“KRAS-LODER made KRAS a druggable anticancer target. New drugs also targeting this oncogene are now in test and may represent future competitors of KRAS-LODER. KRAS-LODER is the only RNAi-based drug that provides a sustained release of siRNA into the tumor region thanks to a well-known biodegradable PLGA polymer, approved by FDA for drug delivery.
This siRNA represents a hopeful strategy against advanced pancreatic cancer…. Taking the aggressive behavior of pancreatic tumor cells, KRAS-LODER is a promising anticancer therapy.
Results of a phase 1/2a was positive in a relatively small number of patients, so we must wait for an ongoing phase 2 study that is testing KRAS-LODER (2.8 mg) plus standard chemotherapy for patients with unresectable advanced pancreatic cancer”

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Benjamin A. Krantz, Kenneth H. Yu, Eileen M. O’Reilly.

Chinese Clinical Oncology. 2017.

“Targeting RAS by inhibiting
translation using small-interfering RNAs is a novel strategy
to decrease RAS activity. siRNA against the G12D mutant
RAS RNA by local prolonged delivery, KRAS-LODER
(Local Drug EluteR), has demonstrated decreased growth of
human pancreatic tumor cells in vivo and prolonged mouse
survival. In a phase Ib/II dose escalation 15 locally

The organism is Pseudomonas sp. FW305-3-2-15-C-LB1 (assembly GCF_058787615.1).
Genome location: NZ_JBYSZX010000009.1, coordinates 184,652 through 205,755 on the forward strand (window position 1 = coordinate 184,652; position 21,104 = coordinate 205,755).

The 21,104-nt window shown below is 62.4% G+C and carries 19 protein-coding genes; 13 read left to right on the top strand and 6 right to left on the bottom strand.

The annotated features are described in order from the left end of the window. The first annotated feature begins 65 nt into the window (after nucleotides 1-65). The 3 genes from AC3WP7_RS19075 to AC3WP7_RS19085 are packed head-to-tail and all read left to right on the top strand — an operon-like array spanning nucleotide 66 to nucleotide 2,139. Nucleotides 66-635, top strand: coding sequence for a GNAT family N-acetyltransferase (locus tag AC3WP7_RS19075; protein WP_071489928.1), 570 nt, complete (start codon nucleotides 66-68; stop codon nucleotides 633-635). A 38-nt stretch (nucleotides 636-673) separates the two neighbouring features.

advanced, unresectable patients received KRAS-LODER
with a mOS of 15.12 months. Ten out of 12 patients
had SD on repeat imaging and 2 had a PR.”

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Silenseed Phase II pancreatic cancer drug -Amotz Shemi

Israeli drug development company Silenseed is to begin a Phase II multicenter trial for its pancreatic cancer treatment. The study, which has been approved by the US Food and Drug Administration (FDA), will be held at several leading medical centers in the US with the participation of 80 patients. At the same time, the Modi’in based company is raising $10 million in order to help conduct the trial. To date, Silenseed has raised $10 million, mainly from private investors, including leading Israeli cancer researchers.

Silenseed’s drug is based on siRNA, a promising technology which has yet to be translated into an effective treatment. siRNA has been marked out as a potential new family of drugs compared with most treatments today which are based on proteins or protein agents. siRNA prevents the decoding of certain proteins from a gene called KRAS, which creates a mutation that becomes a cancerous cell.

the slow progress made by siRNA technology stems among other things through the difficulty of delivering the RNA to the right place in the body and into the cell because it breaks up so easily.